Continuous Charge Distributions

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Physik
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JoVE Core Physik
Continuous Charge Distributions

Nächstes Video22.11: Electric Field of a Continuous Line Charge

While studying the motion of water through a pipe, infinitesimal volume elements of water are considered. These elements, although small compared to the total volume of the water, contain many molecules. This large number makes it possible to consider their collection a continuous element.

Similarly, although the charge is quantized, a part of a system's total charge can be considered a continuous element. It contains many individual charges but is small enough compared to the total number of charges in the system. Such an approximation is called a continuous charge distribution.

For example, for a charged metallic rod, the charge per unit line element determines the electric field. The principle of superposition gives the rod's electric field as a line integral over its length.

When a plane is charged, the amount of charge per unit surface area determines its field, a surface integral over its entire surface.

When a volume of charge is studied, the charge density per unit volume determines the field, a volume integral over the entire volume.

Continuous Charge Distributions

Imagine a bucket of water. It contains many molecules, of the order of 1026 molecules. Thus, although it contains discrete elements (molecules) at the microscopic level, macroscopically, it can be considered continuous. Small volume elements of water, infinitesimal compared to the bulk of the bucket's volume, still contain many molecules. Under this framework, quantized matter is approximated as continuous for practical purposes.

The electric charge can also be subjected to an analogical treatment. Charges are indeed quantized, and electrons and protons carry the fundamental unit of charge. But macroscopic objects contain many molecules, each containing protons and electrons. Hence, the total charge of a system can be considered a continuous charge distribution while keeping in mind that it's a suitable approximation and not the actual reality.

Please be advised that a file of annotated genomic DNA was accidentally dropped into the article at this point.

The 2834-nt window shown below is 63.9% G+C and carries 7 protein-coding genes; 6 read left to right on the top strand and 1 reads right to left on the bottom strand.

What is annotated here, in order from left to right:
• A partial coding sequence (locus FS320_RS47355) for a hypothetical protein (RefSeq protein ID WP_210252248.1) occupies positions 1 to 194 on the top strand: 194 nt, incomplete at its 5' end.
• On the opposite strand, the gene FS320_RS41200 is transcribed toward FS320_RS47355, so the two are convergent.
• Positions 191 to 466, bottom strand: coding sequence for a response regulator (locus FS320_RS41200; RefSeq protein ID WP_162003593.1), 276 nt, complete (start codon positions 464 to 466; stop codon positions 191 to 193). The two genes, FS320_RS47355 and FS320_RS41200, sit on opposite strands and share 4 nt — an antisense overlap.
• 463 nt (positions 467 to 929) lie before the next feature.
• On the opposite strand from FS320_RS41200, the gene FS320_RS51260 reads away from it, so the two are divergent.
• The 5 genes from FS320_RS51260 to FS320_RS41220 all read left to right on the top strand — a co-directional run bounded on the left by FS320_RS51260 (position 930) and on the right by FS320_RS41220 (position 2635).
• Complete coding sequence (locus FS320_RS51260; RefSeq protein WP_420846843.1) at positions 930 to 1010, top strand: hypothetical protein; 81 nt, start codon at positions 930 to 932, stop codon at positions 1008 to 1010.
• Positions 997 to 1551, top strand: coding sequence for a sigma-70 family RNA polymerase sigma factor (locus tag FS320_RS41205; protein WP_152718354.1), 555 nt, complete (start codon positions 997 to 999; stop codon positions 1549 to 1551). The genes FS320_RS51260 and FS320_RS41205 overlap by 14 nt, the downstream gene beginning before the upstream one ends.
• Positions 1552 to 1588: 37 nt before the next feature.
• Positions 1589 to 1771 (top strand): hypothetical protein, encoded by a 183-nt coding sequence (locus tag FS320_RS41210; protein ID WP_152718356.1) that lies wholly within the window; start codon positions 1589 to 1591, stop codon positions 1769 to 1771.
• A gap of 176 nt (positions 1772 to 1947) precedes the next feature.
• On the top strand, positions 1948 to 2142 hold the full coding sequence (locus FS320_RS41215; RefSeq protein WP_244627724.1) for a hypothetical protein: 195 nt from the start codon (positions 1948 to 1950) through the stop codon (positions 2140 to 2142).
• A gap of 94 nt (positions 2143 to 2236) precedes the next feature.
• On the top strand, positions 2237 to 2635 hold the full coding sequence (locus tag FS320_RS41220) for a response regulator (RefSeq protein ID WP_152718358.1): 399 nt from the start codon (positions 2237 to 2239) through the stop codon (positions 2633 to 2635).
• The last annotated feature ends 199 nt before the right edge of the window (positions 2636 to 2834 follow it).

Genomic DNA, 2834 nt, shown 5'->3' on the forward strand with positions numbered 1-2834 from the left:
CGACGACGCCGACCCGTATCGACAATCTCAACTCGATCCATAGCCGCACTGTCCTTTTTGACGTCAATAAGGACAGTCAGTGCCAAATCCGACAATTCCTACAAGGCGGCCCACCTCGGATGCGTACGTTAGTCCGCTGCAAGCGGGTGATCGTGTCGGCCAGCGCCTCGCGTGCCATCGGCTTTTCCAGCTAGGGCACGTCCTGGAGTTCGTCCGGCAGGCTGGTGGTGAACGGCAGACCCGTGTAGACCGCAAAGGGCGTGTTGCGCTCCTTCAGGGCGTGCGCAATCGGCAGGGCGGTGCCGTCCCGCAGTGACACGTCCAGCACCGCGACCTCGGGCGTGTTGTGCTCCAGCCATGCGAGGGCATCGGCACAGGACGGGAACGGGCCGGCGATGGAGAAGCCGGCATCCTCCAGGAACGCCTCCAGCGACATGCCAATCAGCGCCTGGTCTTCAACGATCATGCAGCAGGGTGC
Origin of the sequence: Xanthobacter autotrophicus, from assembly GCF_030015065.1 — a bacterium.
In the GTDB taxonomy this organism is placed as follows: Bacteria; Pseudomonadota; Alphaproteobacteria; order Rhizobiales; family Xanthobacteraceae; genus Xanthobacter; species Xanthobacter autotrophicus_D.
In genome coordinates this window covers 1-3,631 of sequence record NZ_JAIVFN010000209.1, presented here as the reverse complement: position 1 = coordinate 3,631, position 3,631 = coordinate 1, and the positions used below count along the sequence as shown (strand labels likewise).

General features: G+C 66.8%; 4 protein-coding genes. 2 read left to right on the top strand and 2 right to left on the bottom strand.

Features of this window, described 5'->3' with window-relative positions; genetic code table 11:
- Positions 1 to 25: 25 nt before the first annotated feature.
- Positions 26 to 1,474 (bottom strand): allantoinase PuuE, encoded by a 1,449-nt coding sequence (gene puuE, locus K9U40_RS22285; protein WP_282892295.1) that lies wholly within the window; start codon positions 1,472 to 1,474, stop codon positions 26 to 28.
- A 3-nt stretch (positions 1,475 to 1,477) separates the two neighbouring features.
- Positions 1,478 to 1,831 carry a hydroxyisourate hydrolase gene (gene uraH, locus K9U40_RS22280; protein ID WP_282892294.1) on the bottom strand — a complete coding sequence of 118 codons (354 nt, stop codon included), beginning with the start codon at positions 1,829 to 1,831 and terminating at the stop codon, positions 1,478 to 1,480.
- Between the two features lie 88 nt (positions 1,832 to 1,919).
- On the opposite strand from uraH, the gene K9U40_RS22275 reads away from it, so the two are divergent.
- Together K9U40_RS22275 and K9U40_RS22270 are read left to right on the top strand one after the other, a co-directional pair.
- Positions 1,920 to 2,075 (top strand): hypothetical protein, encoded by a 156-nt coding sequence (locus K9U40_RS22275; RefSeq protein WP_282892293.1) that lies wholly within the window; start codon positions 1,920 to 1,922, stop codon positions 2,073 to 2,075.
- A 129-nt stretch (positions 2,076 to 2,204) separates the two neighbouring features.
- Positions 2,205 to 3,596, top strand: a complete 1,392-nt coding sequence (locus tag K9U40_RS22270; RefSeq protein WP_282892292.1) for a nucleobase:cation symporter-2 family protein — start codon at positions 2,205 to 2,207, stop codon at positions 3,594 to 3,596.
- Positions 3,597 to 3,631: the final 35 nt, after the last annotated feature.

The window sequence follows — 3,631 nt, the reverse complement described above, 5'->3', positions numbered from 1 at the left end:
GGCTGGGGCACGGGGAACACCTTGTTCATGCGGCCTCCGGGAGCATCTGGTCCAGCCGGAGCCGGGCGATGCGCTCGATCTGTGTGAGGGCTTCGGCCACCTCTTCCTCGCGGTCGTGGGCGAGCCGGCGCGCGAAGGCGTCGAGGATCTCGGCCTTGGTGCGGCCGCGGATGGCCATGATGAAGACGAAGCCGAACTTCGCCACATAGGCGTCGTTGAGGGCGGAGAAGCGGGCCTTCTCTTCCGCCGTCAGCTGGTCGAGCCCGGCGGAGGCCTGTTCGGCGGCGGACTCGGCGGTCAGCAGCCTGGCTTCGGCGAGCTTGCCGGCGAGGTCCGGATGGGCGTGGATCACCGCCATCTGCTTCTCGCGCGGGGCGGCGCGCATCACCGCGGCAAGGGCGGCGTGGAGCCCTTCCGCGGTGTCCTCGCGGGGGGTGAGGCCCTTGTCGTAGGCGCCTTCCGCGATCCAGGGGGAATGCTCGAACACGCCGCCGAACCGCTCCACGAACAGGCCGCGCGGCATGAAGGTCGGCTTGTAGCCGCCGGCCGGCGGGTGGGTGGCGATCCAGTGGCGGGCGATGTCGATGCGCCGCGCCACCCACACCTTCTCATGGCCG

This kind of approximation lends the consideration of line charges, surface charges, and volume charges. For example, a charged rod can be expressed via its line charge density. Although the other two dimensions, breadth and height, are very much present, they can be ignored if there is no reason to believe that there is a significant gradient of charge along these two dimensions. Thankfully, nature follows the principle of superposition for Coulomb's law, and hence, for the electric field. Each line element of charge can then be thought to be creating its unique field, and the electric fields of all the line elements can be vectorially summed to calculate the rod's total electric field. Instead of a summation, the expression is an integral.

Similarly, for a surface charge distribution, for example, a plane or the outer surface of a spherical conductor, the description is via the surface charge density or the charge per unit surface area. The principle of superposition ensures that its total electric field is then given by a surface integral, that is, an integral over the coordinates describing this surface.

Similarly, if a particular charged body contains charge in bulk, for example, a charged insulating sphere, it is described by a volume charge density. The integral is over the coordinates describing its volume.